We need a faster, more focused approach to the 800 MHz radio interference problem. The “Balanced Approach” plan attacks and resolves interference — both proactively and reactively — at its source with enhanced best practices and without the significant disruptions contemplated in the Consensus Plan. It provides a solution wherever a problem exists, and pays to fix that problem at no cost to public safety. And, unlike the Consensus Plan, there is no funding cap.

If a problem exists, the Balanced Approach plan pays to have it fixed, and quickly. There is no cap on the number of receivers that would have to be replaced. There is no benefit to one commercial operator. There is no disruption to public safety throughout the country. Instead, there is a deliberate and thoughtful focus on the safety and lives of our first responders. The Federal Communications Commission needs to hear from the public-safety community about its real needs.

Editor's Note: Jill Lyon is general counsel for the United Telecom Council and Diane Cornell is vice president for regulatory affairs at the Cellular Telecommunications & Internet Association. Visit to obtain additional information regarding the Balanced Approach plan.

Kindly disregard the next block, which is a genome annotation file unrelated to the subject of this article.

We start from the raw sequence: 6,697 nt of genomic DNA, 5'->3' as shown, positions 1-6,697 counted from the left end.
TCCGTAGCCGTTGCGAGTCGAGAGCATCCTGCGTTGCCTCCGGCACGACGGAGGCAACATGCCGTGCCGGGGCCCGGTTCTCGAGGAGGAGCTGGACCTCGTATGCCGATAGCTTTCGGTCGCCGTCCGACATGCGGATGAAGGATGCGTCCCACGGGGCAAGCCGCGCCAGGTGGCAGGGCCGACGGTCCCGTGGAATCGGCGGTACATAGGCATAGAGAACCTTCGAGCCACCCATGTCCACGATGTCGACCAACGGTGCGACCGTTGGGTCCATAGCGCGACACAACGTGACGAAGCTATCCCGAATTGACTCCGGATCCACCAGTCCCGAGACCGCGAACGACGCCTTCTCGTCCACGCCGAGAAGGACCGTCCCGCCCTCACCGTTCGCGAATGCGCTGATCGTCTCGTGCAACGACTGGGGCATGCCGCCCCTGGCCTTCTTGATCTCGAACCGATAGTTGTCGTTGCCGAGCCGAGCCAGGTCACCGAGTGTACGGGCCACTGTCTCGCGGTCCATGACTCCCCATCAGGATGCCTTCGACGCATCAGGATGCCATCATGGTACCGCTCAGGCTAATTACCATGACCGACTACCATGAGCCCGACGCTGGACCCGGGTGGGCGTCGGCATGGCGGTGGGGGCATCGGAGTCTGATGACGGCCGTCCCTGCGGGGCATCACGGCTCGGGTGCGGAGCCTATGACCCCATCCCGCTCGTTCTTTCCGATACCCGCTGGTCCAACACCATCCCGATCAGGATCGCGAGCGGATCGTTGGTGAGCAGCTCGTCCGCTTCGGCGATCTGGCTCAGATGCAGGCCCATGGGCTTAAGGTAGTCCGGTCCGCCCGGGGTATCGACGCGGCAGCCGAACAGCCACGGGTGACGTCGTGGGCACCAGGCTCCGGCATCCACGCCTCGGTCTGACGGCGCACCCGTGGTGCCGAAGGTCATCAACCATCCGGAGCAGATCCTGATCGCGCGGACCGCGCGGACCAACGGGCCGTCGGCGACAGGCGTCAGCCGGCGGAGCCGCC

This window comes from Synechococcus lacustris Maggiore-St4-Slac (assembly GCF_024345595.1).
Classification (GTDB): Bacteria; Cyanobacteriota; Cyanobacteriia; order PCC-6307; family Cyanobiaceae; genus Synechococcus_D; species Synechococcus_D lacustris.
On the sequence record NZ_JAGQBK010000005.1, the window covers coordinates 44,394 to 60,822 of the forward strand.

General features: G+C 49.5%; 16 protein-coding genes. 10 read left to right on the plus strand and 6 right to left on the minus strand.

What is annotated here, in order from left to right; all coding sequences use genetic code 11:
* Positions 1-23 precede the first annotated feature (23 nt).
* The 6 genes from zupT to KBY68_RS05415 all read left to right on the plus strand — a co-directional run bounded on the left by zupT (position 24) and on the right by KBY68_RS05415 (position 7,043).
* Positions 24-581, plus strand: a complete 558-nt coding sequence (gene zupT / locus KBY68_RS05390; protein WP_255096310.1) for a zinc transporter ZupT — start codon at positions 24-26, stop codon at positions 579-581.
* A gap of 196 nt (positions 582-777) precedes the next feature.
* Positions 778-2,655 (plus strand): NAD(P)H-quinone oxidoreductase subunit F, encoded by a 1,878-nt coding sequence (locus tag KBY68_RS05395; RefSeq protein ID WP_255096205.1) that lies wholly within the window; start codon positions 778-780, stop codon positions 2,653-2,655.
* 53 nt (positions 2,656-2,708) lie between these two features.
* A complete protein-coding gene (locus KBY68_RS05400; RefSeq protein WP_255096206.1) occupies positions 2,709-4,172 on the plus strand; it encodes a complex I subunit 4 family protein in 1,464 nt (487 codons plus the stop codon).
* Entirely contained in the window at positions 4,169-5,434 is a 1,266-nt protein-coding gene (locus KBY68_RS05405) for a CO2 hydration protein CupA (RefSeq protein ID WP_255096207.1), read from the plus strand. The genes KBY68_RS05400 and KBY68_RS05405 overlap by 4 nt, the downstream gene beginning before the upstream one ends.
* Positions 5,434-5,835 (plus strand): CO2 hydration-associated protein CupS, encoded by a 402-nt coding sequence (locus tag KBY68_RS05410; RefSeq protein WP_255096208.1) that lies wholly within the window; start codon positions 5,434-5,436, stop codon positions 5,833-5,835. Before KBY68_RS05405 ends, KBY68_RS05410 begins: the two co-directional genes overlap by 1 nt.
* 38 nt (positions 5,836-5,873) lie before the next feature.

Balanced Approach plan proponents distort the facts

By Alan Tilles

Unfortunately, the CTIA/UTC commentary on the preceeding page significantly distorts what is — and is not — part of the “Consensus Plan.” It also claims benefits from the Balanced Approach that the overwhelming majority of the public-safety community does not believe will occur. Allow me to focus my rebuttal on a few key statements made by the proponents:

“Should cost overruns occur, public-safety and state treasuries that already are drowning in red ink might be forced to make up the difference.” — The Consensus Plan always has provided that no entity need move without the complete necessary funding already having been committed, and in escrow, for that relocation. Period. No public safety entity will be required to put out any money, up front or otherwise. To suggest otherwise is a gross misrepresentation of the Consensus Plan.

“Consensus Plan proponents tout the illusion that public safety will get additional spectrum at 800 MHz. This is highly speculative.” — In fact, Consensus Plan advocates conducted sample studies before the plan was submitted. The number of additional frequencies that will be available to public safety after rebanding was discussed at several Association of Public-Safety Communications Officials (APCO), International seminars. In some very large urban areas (Dallas, for example), the number was quite significant. In other areas (such as San Diego), the number was small. The Balanced Approach proponents have never submitted or otherwise shown any evidence or studies to support their statement.